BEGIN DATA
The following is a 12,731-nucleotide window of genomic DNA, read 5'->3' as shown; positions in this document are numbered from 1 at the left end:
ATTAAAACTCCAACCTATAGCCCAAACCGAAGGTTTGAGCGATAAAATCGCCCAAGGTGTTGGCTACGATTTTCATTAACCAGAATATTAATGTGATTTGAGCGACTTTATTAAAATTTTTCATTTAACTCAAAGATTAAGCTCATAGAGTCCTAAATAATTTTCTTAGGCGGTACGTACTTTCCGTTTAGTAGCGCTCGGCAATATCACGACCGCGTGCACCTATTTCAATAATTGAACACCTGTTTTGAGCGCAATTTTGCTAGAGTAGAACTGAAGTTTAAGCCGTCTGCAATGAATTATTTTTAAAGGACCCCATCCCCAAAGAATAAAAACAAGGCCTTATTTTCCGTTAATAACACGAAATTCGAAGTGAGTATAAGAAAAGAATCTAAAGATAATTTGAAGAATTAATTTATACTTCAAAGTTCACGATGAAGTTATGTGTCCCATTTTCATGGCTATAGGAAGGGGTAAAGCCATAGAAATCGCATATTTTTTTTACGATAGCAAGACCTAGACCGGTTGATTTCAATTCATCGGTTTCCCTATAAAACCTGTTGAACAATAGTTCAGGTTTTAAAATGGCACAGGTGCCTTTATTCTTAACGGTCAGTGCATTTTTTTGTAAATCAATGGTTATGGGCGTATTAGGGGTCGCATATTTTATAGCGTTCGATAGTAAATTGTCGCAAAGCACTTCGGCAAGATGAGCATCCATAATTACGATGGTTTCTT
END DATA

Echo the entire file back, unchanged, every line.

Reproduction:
The following is a 12,731-nucleotide window of genomic DNA, read 5'->3' as shown; positions in this document are numbered from 1 at the left end:
ATTAAAACTCCAACCTATAGCCCAAACCGAAGGTTTGAGCGATAAAATCGCCCAAGGTGTTGGCTACGATTTTCATTAACCAGAATATTAATGTGATTTGAGCGACTTTATTAAAATTTTTCATTTAACTCAAAGATTAAGCTCATAGAGTCCTAAATAATTTTCTTAGGCGGTACGTACTTTCCGTTTAGTAGCGCTCGGCAATATCACGACCGCGTGCACCTATTTCAATAATTGAACACCTGTTTTGAGCGCAATTTTGCTAGAGTAGAACTGAAGTTTAAGCCGTCTGCAATGAATTATTTTTAAAGGACCCCATCCCCAAAGAATAAAAACAAGGCCTTATTTTCCGTTAATAACACGAAATTCGAAGTGAGTATAAGAAAAGAATCTAAAGATAATTTGAAGAATTAATTTATACTTCAAAGTTCACGATGAAGTTATGTGTCCCATTTTCATGGCTATAGGAAGGGGTAAAGCCATAGAAATCGCATATTTTTTTTACGATAGCAAGACCTAGACCGGTTGATTTCAATTCATCGGTTTCCCTATAAAACCTGTTGAACAATAGTTCAGGTTTTAAAATGGCACAGGTGCCTTTATTCTTAACGGTCAGTGCATTTTTTTGTAAATCAATGGTTATGGGCGTATTAGGGGTCGCATATTTTATAGCGTTCGATAGTAAATTGTCGCAAAGCACTTCGGCAAGATGAGCATCCATAATTACGATGGTTTCTT